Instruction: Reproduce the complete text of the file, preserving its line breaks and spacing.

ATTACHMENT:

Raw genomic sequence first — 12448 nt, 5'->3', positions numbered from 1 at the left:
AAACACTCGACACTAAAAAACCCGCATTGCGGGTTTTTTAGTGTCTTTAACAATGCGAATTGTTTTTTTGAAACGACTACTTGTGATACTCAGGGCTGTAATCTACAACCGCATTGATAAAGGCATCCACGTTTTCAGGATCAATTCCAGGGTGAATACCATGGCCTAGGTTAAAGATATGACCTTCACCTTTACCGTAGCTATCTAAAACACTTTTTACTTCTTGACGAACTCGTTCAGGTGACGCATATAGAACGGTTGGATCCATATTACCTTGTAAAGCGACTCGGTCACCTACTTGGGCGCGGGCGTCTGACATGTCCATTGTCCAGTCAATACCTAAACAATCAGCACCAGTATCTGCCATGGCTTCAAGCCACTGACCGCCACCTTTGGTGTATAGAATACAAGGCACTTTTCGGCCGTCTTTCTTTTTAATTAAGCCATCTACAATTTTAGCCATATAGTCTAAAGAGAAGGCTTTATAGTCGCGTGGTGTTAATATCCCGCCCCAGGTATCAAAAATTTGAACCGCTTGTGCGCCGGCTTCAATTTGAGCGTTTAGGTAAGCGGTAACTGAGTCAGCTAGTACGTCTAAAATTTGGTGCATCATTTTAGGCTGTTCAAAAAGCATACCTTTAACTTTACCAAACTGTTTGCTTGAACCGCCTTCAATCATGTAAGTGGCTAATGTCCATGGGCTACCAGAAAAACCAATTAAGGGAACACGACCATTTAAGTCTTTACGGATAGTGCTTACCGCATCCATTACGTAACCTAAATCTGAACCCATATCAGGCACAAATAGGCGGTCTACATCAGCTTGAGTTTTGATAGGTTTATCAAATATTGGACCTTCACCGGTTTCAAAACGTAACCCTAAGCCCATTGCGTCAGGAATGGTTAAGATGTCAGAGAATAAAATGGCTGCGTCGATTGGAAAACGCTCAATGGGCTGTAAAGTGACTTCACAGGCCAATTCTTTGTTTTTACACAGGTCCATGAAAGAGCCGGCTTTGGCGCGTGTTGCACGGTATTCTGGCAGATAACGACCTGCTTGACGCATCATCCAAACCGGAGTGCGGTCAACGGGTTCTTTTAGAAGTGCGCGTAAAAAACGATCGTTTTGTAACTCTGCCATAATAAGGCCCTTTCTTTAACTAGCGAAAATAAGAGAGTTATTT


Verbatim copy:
Raw genomic sequence first — 12448 nt, 5'->3', positions numbered from 1 at the left:
AAACACTCGACACTAAAAAACCCGCATTGCGGGTTTTTTAGTGTCTTTAACAATGCGAATTGTTTTTTTGAAACGACTACTTGTGATACTCAGGGCTGTAATCTACAACCGCATTGATAAAGGCATCCACGTTTTCAGGATCAATTCCAGGGTGAATACCATGGCCTAGGTTAAAGATATGACCTTCACCTTTACCGTAGCTATCTAAAACACTTTTTACTTCTTGACGAACTCGTTCAGGTGACGCATATAGAACGGTTGGATCCATATTACCTTGTAAAGCGACTCGGTCACCTACTTGGGCGCGGGCGTCTGACATGTCCATTGTCCAGTCAATACCTAAACAATCAGCACCAGTATCTGCCATGGCTTCAAGCCACTGACCGCCACCTTTGGTGTATAGAATACAAGGCACTTTTCGGCCGTCTTTCTTTTTAATTAAGCCATCTACAATTTTAGCCATATAGTCTAAAGAGAAGGCTTTATAGTCGCGTGGTGTTAATATCCCGCCCCAGGTATCAAAAATTTGAACCGCTTGTGCGCCGGCTTCAATTTGAGCGTTTAGGTAAGCGGTAACTGAGTCAGCTAGTACGTCTAAAATTTGGTGCATCATTTTAGGCTGTTCAAAAAGCATACCTTTAACTTTACCAAACTGTTTGCTTGAACCGCCTTCAATCATGTAAGTGGCTAATGTCCATGGGCTACCAGAAAAACCAATTAAGGGAACACGACCATTTAAGTCTTTACGGATAGTGCTTACCGCATCCATTACGTAACCTAAATCTGAACCCATATCAGGCACAAATAGGCGGTCTACATCAGCTTGAGTTTTGATAGGTTTATCAAATATTGGACCTTCACCGGTTTCAAAACGTAACCCTAAGCCCATTGCGTCAGGAATGGTTAAGATGTCAGAGAATAAAATGGCTGCGTCGATTGGAAAACGCTCAATGGGCTGTAAAGTGACTTCACAGGCCAATTCTTTGTTTTTACACAGGTCCATGAAAGAGCCGGCTTTGGCGCGTGTTGCACGGTATTCTGGCAGATAACGACCTGCTTGACGCATCATCCAAACCGGAGTGCGGTCAACGGGTTCTTTTAGAAGTGCGCGTAAAAAACGATCGTTTTGTAACTCTGCCATAATAAGGCCCTTTCTTTAACTAGCGAAAATAAGAGAGTTATTT